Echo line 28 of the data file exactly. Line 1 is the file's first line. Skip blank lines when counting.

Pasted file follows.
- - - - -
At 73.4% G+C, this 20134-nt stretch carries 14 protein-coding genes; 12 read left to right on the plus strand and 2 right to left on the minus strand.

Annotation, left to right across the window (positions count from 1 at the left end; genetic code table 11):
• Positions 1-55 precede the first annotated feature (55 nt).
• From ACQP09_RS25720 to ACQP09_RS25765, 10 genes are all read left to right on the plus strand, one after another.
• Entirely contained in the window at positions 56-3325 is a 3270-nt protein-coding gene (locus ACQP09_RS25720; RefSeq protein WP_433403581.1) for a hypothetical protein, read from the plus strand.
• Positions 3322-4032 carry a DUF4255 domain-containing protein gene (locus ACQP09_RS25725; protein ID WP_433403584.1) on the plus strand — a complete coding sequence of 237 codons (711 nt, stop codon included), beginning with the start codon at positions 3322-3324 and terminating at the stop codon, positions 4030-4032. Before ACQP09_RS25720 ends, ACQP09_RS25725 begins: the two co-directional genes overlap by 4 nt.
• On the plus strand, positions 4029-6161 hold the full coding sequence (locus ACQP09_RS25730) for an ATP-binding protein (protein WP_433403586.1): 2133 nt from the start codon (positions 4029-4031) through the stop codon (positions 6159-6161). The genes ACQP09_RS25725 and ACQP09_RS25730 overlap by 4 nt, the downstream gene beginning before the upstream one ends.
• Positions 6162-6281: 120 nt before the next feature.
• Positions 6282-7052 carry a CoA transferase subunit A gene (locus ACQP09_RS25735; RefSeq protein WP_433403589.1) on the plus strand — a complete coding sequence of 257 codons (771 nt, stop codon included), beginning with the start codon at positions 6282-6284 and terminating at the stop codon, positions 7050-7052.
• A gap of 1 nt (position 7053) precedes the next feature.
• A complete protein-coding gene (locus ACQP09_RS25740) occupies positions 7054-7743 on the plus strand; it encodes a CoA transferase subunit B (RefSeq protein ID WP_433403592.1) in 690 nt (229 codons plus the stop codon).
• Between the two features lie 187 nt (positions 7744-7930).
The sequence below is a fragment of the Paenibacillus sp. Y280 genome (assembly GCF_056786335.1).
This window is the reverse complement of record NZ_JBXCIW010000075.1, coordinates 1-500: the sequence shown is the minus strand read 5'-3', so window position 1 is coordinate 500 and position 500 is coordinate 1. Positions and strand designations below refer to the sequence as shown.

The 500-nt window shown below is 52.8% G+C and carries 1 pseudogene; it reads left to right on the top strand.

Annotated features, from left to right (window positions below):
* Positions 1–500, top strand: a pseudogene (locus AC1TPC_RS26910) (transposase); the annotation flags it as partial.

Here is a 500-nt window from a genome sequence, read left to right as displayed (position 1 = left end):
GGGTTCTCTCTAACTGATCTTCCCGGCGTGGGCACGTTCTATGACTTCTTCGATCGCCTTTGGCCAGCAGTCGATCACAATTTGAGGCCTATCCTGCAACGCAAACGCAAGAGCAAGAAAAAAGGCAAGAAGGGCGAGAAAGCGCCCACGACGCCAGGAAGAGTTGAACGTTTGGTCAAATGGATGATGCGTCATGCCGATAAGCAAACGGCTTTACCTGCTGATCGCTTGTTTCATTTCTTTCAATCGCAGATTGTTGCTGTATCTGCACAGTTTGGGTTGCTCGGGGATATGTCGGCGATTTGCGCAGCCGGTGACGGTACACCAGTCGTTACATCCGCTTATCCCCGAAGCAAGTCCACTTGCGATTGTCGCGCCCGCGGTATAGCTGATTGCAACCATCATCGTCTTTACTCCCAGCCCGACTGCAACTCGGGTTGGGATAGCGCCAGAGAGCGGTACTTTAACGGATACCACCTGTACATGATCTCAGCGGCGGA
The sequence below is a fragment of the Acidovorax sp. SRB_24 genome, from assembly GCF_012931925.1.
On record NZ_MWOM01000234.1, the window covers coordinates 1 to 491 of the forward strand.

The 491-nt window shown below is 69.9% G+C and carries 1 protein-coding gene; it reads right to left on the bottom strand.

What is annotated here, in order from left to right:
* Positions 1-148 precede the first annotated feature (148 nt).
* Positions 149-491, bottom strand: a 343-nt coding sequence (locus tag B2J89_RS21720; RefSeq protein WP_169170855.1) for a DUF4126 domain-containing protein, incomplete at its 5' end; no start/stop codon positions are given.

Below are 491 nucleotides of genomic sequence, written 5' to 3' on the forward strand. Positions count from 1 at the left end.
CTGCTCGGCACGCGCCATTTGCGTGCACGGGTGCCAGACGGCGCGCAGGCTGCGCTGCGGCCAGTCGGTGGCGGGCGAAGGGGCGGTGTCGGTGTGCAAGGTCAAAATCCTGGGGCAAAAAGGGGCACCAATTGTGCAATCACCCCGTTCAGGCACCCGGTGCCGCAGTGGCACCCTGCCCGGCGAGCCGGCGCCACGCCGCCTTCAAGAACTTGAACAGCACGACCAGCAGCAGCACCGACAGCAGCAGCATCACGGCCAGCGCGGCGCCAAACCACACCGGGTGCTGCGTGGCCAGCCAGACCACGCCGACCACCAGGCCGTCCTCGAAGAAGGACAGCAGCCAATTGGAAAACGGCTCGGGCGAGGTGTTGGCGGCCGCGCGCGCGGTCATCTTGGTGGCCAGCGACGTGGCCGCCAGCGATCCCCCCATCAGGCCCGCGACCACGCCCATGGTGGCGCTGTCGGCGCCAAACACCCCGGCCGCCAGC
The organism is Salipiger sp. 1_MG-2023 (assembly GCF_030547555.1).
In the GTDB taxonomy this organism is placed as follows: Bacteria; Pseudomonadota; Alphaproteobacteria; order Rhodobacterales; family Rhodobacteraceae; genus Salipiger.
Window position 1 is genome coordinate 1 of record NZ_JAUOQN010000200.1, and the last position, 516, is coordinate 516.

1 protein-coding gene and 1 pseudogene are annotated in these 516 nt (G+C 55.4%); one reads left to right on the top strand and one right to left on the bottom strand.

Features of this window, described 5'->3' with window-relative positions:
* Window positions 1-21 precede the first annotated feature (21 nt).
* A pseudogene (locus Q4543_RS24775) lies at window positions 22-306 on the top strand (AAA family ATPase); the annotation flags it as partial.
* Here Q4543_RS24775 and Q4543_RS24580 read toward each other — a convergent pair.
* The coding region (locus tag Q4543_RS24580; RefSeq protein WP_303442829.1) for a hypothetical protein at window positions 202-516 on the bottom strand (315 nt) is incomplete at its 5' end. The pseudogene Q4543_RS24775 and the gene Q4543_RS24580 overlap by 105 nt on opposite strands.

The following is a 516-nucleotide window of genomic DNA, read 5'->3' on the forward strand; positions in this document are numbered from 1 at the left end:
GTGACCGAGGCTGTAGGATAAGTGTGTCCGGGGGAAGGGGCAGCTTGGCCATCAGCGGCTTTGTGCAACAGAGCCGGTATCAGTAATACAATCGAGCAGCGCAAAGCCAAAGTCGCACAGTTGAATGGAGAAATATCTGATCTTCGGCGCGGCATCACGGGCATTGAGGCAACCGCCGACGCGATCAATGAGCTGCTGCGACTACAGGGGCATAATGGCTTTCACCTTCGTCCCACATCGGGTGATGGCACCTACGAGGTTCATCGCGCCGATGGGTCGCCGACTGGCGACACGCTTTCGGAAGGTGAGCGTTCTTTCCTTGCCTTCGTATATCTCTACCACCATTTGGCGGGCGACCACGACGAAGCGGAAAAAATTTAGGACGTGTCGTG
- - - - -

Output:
The organism is Salipiger sp. 1_MG-2023 (assembly GCF_030547555.1).